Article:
It sounds like a Michael J. Fox fantasy: A rock-music buff and electronics hobbyist parlays his two passions into a lucrative career as a kind of unofficial cultural envoy to the Soviet Union. But it is the real-life story of Ken Schaffer, 39, of New York City, who, with the help of Marina Albee, 26, a Columbia University graduate student, has created a thriving business bringing Soviet TV shows, movies and rock groups to the U.S. and Japan.
After dropping out (3 credits shy of an engineering degree) of the City University of New York in 1969, Schaffer worked as a publicist for several entertainers, including the rock guitarist Jimi Hendrix. On the side he tinkered in electronics, inventing the wireless guitar, which uses a tiny radio transmitter to send signals to a nearby amplifier. In 1984, Schaffer developed a satellite dish that is able to pick up Soviet signals in the U.S. His company, Orbita Technologies, has sold seven of them to individuals and universities for up to $55,000 each.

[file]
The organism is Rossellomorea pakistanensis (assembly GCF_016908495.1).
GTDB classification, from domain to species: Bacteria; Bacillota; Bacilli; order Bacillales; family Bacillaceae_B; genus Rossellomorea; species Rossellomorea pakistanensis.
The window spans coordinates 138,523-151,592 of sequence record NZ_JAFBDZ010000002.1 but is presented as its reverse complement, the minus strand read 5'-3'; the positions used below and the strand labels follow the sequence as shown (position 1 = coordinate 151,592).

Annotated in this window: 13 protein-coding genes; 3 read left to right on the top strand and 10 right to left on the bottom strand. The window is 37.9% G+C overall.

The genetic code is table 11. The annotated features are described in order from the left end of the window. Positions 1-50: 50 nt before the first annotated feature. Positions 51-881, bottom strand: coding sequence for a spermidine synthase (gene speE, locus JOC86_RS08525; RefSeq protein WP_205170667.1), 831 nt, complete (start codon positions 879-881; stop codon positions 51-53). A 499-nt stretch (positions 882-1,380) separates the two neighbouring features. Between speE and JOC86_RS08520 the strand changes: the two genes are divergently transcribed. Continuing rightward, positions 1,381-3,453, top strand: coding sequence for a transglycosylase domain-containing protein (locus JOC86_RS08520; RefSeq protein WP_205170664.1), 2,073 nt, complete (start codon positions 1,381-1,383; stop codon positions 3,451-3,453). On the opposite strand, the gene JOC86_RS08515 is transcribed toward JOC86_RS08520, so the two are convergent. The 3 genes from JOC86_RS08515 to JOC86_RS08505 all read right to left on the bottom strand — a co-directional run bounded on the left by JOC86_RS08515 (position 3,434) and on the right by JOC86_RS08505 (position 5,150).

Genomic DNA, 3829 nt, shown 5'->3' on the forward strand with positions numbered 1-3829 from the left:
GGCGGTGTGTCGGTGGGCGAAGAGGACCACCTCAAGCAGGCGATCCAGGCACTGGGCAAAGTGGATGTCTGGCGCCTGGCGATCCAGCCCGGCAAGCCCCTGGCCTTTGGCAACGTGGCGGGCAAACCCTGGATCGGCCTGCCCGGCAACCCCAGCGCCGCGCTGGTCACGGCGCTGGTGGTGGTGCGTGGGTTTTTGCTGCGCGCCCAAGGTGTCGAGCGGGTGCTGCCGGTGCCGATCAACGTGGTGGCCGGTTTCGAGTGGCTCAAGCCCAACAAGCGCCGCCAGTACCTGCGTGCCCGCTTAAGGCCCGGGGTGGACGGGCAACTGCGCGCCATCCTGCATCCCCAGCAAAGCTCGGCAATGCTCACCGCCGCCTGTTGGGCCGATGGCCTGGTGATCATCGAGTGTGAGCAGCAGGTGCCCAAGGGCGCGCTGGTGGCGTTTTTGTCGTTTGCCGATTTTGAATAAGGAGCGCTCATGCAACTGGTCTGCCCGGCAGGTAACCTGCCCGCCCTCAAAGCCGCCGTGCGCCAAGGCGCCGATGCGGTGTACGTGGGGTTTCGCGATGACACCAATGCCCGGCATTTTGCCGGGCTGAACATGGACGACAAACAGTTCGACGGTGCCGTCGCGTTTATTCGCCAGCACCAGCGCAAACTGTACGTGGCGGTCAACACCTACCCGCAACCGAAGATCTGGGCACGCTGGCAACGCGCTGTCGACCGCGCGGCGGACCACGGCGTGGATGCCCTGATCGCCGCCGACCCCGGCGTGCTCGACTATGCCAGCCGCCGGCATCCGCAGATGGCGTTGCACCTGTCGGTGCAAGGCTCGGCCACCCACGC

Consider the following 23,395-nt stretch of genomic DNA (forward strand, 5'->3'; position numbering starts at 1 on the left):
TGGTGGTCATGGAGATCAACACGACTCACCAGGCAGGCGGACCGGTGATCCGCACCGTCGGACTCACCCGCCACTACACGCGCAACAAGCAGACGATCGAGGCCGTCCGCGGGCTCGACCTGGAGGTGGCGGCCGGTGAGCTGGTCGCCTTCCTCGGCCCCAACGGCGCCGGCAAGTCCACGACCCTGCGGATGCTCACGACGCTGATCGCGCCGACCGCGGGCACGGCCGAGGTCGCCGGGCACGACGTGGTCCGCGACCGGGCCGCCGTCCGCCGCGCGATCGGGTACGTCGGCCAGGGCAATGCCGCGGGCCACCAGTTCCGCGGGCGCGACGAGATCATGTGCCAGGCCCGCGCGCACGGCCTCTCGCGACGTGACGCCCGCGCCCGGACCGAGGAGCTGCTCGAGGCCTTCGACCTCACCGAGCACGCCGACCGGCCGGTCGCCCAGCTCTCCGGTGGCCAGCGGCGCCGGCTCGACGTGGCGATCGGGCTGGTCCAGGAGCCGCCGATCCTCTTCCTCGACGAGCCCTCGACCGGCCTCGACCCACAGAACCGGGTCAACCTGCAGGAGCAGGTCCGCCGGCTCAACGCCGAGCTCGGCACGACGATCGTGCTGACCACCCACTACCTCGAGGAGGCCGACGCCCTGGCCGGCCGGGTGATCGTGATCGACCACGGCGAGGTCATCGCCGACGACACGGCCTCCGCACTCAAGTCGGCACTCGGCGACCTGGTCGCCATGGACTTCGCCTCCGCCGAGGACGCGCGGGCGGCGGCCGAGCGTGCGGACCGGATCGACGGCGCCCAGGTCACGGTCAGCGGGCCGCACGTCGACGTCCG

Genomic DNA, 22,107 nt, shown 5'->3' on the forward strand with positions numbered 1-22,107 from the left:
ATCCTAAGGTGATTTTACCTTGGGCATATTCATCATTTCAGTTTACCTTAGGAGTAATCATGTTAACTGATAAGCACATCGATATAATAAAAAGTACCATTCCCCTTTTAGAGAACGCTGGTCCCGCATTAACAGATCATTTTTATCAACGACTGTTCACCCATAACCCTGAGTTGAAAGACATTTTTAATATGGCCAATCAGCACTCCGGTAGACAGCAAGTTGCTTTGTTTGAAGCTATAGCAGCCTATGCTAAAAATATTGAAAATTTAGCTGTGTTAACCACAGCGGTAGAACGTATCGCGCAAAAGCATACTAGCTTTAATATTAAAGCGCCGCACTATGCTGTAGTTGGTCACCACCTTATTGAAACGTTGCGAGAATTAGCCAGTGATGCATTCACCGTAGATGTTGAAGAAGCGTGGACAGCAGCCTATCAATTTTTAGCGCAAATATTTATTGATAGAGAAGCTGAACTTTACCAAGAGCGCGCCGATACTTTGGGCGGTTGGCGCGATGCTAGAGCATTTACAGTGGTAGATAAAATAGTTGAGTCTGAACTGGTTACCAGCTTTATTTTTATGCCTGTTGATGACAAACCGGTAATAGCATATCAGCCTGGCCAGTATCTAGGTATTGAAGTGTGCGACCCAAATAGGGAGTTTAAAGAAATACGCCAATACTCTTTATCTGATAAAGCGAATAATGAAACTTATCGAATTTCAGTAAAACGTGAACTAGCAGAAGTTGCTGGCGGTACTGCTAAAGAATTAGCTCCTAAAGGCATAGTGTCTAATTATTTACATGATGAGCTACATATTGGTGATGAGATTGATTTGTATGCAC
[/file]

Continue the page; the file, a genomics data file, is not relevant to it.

In Mikhail Gorbachev’s era of openness, Schaffer became convinced that cultural exchanges between the Soviet Union and democratic countries would pick up.
So in January 1986 he formed his venture with Albee, who speaks Russian. Their plan: to match Soviet entertainment that they find through Soviet government officials with U.S. promoters and producers. Schaffer and Albee collect either a flat fee or percentage of the performers’ fees from promoters and producers.
Last December Schaffer and Albee arranged for the Soviet band Stas Namin to appear at a rock concert in Japan. In February they persuaded a U.S. cable-TV network, the Discovery Channel, to telecast 66 hours of live Soviet news, documentary and variety programs to 14 million U.S. homes.
Now they are trying to set up a U.S. recording session for a Leningrad rock group. Says Schaffer, who claims he would never have found his new career had not the satellite dish brought him into contact with Russian culture: “The invention is changing the inventor.”
By Teresa Tritch